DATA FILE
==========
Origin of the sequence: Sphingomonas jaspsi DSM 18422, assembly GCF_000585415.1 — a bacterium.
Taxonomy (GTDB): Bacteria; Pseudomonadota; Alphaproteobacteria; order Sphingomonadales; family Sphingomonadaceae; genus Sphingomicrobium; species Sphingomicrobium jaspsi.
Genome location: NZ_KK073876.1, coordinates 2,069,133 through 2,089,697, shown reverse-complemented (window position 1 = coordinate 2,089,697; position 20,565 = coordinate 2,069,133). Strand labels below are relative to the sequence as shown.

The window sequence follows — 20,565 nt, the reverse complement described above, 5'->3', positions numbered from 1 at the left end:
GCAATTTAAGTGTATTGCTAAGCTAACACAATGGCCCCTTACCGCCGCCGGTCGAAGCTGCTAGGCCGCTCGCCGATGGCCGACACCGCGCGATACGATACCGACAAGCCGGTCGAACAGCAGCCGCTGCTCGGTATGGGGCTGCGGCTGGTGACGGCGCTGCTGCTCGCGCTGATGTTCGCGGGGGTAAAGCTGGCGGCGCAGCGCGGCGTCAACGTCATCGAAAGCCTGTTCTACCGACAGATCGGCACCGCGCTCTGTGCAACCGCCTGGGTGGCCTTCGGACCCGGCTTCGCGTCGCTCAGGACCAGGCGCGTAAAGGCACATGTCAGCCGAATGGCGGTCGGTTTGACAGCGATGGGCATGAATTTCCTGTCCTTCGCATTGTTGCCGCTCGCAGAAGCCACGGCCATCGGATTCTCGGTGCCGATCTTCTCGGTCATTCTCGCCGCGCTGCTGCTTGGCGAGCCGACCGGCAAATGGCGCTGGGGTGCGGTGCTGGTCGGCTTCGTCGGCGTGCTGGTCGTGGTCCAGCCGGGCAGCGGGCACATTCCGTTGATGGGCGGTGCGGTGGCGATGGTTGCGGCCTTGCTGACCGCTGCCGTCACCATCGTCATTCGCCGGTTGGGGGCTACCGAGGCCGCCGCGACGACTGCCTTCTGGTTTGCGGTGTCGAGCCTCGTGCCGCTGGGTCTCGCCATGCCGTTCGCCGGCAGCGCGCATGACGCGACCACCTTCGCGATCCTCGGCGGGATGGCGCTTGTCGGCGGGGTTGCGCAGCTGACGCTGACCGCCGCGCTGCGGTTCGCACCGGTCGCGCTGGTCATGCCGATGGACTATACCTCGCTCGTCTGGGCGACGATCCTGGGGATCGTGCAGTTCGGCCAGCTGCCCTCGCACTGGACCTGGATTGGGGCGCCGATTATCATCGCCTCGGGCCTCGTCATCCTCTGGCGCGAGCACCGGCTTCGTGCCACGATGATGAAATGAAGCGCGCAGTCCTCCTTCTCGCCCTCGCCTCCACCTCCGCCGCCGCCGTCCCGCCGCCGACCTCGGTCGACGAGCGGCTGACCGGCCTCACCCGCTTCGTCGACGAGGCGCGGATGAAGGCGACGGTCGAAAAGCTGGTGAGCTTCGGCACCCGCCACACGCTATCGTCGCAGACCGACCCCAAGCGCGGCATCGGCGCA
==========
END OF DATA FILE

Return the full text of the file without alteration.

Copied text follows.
Origin of the sequence: Sphingomonas jaspsi DSM 18422, assembly GCF_000585415.1 — a bacterium.
Taxonomy (GTDB): Bacteria; Pseudomonadota; Alphaproteobacteria; order Sphingomonadales; family Sphingomonadaceae; genus Sphingomicrobium; species Sphingomicrobium jaspsi.
Genome location: NZ_KK073876.1, coordinates 2,069,133 through 2,089,697, shown reverse-complemented (window position 1 = coordinate 2,089,697; position 20,565 = coordinate 2,069,133). Strand labels below are relative to the sequence as shown.

The window sequence follows — 20,565 nt, the reverse complement described above, 5'->3', positions numbered from 1 at the left end:
GCAATTTAAGTGTATTGCTAAGCTAACACAATGGCCCCTTACCGCCGCCGGTCGAAGCTGCTAGGCCGCTCGCCGATGGCCGACACCGCGCGATACGATACCGACAAGCCGGTCGAACAGCAGCCGCTGCTCGGTATGGGGCTGCGGCTGGTGACGGCGCTGCTGCTCGCGCTGATGTTCGCGGGGGTAAAGCTGGCGGCGCAGCGCGGCGTCAACGTCATCGAAAGCCTGTTCTACCGACAGATCGGCACCGCGCTCTGTGCAACCGCCTGGGTGGCCTTCGGACCCGGCTTCGCGTCGCTCAGGACCAGGCGCGTAAAGGCACATGTCAGCCGAATGGCGGTCGGTTTGACAGCGATGGGCATGAATTTCCTGTCCTTCGCATTGTTGCCGCTCGCAGAAGCCACGGCCATCGGATTCTCGGTGCCGATCTTCTCGGTCATTCTCGCCGCGCTGCTGCTTGGCGAGCCGACCGGCAAATGGCGCTGGGGTGCGGTGCTGGTCGGCTTCGTCGGCGTGCTGGTCGTGGTCCAGCCGGGCAGCGGGCACATTCCGTTGATGGGCGGTGCGGTGGCGATGGTTGCGGCCTTGCTGACCGCTGCCGTCACCATCGTCATTCGCCGGTTGGGGGCTACCGAGGCCGCCGCGACGACTGCCTTCTGGTTTGCGGTGTCGAGCCTCGTGCCGCTGGGTCTCGCCATGCCGTTCGCCGGCAGCGCGCATGACGCGACCACCTTCGCGATCCTCGGCGGGATGGCGCTTGTCGGCGGGGTTGCGCAGCTGACGCTGACCGCCGCGCTGCGGTTCGCACCGGTCGCGCTGGTCATGCCGATGGACTATACCTCGCTCGTCTGGGCGACGATCCTGGGGATCGTGCAGTTCGGCCAGCTGCCCTCGCACTGGACCTGGATTGGGGCGCCGATTATCATCGCCTCGGGCCTCGTCATCCTCTGGCGCGAGCACCGGCTTCGTGCCACGATGATGAAATGAAGCGCGCAGTCCTCCTTCTCGCCCTCGCCTCCACCTCCGCCGCCGCCGTCCCGCCGCCGACCTCGGTCGACGAGCGGCTGACCGGCCTCACCCGCTTCGTCGACGAGGCGCGGATGAAGGCGACGGTCGAAAAGCTGGTGAGCTTCGGCACCCGCCACACGCTATCGTCGCAGACCGACCCCAAGCGCGGCATCGGCGCA